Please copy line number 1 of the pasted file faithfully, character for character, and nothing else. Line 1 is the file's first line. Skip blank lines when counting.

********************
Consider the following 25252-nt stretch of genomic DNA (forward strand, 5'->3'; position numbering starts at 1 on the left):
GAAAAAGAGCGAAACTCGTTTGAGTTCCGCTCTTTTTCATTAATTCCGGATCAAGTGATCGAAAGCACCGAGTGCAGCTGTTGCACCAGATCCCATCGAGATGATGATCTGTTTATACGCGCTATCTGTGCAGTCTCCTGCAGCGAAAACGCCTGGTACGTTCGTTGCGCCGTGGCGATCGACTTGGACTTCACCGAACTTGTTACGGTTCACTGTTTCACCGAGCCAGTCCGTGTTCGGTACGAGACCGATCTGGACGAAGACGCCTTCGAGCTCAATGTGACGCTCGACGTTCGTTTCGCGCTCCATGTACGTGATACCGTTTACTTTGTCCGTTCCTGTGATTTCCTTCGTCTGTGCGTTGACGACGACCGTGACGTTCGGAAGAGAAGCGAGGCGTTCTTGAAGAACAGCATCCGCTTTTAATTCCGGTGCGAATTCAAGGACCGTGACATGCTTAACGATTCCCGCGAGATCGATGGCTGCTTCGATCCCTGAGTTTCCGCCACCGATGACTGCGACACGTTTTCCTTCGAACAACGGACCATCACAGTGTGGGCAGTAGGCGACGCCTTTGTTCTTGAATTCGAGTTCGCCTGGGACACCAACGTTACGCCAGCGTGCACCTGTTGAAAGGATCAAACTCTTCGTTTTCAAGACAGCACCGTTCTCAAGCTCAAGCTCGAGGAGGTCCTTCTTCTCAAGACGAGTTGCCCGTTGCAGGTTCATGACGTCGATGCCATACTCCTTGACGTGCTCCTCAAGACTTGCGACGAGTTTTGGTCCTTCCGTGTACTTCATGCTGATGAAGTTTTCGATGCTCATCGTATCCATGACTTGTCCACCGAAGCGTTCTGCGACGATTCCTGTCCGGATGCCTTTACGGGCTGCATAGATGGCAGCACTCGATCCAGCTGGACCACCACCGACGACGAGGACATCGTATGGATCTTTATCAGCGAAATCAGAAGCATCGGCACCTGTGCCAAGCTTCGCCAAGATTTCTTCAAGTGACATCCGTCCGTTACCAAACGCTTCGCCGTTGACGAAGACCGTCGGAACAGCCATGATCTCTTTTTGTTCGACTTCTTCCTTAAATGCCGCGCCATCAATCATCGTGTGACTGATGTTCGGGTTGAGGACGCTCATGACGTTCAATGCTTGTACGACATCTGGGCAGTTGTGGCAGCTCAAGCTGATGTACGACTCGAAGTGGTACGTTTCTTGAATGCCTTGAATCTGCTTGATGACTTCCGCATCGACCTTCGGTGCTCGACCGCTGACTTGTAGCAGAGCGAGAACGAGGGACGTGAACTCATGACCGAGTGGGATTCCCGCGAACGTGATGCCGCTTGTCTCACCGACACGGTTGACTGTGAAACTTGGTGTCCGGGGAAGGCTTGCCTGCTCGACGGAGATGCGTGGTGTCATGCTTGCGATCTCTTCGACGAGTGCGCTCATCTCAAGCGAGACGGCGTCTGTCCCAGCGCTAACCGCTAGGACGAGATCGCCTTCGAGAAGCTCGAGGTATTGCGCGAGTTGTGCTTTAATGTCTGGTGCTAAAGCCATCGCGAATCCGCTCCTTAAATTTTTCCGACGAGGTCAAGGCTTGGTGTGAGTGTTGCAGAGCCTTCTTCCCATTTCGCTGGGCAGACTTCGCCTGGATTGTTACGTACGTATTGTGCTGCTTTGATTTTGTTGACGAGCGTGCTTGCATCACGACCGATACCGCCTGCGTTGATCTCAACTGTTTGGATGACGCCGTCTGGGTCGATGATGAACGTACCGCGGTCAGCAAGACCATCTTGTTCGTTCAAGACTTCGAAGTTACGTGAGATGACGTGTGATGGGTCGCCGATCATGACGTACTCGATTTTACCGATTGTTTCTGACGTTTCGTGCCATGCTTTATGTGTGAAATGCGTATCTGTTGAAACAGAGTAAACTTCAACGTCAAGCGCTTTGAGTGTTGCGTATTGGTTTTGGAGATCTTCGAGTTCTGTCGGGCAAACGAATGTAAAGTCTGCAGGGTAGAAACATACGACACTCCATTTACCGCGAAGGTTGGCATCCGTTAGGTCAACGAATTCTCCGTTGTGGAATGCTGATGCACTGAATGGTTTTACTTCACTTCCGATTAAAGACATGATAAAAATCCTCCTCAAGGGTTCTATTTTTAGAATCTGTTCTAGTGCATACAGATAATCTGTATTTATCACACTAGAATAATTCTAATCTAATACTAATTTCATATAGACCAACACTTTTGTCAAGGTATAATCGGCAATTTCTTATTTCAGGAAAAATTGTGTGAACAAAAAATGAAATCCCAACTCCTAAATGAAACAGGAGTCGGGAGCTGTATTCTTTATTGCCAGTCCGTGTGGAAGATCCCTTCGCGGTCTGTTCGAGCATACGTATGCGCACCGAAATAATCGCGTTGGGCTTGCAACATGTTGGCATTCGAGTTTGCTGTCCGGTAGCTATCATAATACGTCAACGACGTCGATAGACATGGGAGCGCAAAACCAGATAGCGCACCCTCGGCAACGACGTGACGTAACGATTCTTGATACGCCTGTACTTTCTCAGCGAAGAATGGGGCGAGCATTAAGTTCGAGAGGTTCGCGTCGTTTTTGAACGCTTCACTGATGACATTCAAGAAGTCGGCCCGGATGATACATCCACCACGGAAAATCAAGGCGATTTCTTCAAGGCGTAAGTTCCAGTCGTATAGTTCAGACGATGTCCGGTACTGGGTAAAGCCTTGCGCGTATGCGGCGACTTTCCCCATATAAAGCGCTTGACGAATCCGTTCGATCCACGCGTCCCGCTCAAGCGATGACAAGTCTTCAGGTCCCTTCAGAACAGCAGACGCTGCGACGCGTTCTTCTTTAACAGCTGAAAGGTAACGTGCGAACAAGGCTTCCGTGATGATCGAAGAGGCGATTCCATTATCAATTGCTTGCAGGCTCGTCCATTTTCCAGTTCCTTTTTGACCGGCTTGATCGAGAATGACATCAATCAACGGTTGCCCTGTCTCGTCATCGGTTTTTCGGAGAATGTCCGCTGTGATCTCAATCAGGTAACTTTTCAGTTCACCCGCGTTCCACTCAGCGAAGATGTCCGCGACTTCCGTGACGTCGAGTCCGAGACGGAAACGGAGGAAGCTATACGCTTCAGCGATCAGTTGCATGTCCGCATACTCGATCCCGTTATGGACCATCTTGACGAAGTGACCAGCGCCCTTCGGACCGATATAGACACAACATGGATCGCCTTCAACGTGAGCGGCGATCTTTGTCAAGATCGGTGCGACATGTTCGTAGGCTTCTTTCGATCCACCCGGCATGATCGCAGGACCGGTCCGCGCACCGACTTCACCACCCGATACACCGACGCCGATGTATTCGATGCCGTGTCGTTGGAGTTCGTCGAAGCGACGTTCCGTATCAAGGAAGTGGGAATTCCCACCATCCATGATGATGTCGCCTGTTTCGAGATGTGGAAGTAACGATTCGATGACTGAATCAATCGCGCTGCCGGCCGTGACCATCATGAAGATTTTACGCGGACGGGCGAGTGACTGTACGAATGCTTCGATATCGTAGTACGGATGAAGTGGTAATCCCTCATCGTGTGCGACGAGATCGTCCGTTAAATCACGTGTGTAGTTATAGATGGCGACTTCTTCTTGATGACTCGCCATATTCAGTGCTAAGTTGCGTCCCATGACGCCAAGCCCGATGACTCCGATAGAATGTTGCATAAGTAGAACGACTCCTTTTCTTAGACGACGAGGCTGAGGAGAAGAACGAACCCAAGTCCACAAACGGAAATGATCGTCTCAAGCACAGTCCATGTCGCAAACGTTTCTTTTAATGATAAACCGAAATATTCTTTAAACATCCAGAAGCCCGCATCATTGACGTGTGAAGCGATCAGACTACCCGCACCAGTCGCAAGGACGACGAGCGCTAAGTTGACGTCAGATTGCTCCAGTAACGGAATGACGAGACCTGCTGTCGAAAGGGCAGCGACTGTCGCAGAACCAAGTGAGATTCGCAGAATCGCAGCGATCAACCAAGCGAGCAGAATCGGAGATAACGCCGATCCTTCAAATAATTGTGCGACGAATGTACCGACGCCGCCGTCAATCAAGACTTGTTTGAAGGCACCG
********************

Consider the following 25252-nt stretch of genomic DNA (forward strand, 5'->3'; position numbering starts at 1 on the left):